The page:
ABU DHABI // Mothers whose sons have enrolled in national service have been reassured that their time with the Armed Forces will teach them to be independent, committed and healthy.
Brig Gen Sheikh Ahmad bin Tahnoon, chairman of the National and Reserve Service Authority, addressed mothers at the General Women’s Union in a seminar on Monday.
It was organised by Sheikha Fatima bint Mubarak, chairwoman of the union.
Dr Habeeb Al Mulla was worried about the implications of teaching the young how to use firearms.
“Today, the situation is difficult in the Arab region, for example in Syria,” Dr Al Mulla said.
“Why is there an endless war between two groups? Because everyone learnt how to raise a weapon. So, even though this project is very positive, it might be dangerous to put a weapon in the hands of everyone.
“Hopefully, there is a certain strategy to deal with this because you cannot guarantee what might happen.”
Sheikh Ahmad assured the group that teaching the recruits how to use weapons would not lead to civil conflict.
“Don’t forget, the arms will remain with the Armed Forces and conscripts will pass through many security and educational stages,” he said.
“In Syria, the weapons are in the hands of the people to begin with.”
Health, religion and national education will also have a prominent place in the military programme, Sheikh Ahmad said.
“I assure you that this programme will change the psyche of people and their lifestyle, and the way they deal with others,” he said. “I am certain this will happen and you will see this with your children.”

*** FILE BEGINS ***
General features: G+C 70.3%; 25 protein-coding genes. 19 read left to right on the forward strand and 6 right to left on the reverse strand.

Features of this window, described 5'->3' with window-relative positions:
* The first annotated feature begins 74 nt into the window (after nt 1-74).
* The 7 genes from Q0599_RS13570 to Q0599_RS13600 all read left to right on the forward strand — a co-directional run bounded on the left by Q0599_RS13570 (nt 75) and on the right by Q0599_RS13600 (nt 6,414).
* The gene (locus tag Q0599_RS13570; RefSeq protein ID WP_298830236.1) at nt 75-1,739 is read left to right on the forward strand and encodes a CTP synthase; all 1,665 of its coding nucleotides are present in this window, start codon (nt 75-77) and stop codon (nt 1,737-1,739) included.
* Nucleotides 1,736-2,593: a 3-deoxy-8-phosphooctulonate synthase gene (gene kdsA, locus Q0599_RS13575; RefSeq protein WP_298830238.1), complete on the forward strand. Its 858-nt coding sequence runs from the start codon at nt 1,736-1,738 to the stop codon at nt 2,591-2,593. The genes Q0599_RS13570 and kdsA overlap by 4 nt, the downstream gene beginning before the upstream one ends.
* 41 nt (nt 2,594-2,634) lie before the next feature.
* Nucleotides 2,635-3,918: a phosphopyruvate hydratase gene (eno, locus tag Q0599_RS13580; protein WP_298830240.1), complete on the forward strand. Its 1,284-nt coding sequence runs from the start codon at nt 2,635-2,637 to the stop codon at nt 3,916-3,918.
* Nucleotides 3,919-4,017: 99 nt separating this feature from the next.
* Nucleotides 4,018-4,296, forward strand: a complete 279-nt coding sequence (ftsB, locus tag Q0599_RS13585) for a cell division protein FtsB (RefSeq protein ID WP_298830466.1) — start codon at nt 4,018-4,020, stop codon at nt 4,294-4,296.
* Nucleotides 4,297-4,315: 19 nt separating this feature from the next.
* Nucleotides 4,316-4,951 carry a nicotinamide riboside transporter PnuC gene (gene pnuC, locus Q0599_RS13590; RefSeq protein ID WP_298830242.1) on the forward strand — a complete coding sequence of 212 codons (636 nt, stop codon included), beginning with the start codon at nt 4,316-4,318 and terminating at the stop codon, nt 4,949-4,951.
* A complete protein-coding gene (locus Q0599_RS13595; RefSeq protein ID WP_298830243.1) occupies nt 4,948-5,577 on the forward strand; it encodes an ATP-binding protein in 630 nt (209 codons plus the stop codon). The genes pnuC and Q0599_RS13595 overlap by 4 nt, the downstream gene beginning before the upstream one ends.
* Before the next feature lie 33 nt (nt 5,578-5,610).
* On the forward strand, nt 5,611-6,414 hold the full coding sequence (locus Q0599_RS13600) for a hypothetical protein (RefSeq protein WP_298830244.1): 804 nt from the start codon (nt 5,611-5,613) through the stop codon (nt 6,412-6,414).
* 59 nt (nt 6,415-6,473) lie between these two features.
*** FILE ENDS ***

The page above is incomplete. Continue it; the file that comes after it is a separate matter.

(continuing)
He said that national service would provide job opportunities to locals who were jobless or lacked academic qualifications.
To date, 8,000 have joined in the first round of recruitment and between 5,000 and 6,000 would be enrolled in the second round, which starts on December 17.
Those who fail to sign up face fines ranging from Dh10,000 to Dh50,000, a jail sentence of between one month and a year, or both.
Those who try to avoid service by faking medical conditions or injuring themselves on purpose, would face a minimum sentence of one year and fines of up to Dh100,000.
No student will be allowed to register for university or college before he defines his status with the national service, the seminar was told.
One woman, who works in the Western Region, said there was a lack of examination centres for the service in the area.
Sheikh Ahmad said centres would be set up in Dalma, Ghayathi and Sila’a.
Experts on diet and well-being would be provided at the training camps to ensure all cadets followed a healthy lifestyle, said Dr Mouza Al Shehhi, head of health and sports medicine for the Armed Forces.
“We will be focusing on aspects to do with health, diet, environment, psychology, behaviour, spirituality and social status,” Dr Al Shehhi said.
An added benefit was that the cadets would return to their families and pass on the healthy lifestyle and diet they adopted in the service, she said.
Sheikh Ahmad said the situation was promising after what he had heard from those who attended the seminar.
“The intention of Sheikha Fatima was for us to communicate with mothers and women, and such forums will continue at the General Women’s Union,” he said.
“After what I have seen today, I feel assured.”
Sgt Fathiya Al Jabri, a mother of six, said she was looking forward to her 17-year-old son joining the service.
“He is too messy and uncommitted,” said Sgt Al Jabri, 45. “He does not care about his studies or anything.”
She said she hoped that the service would teach him discipline and responsibility.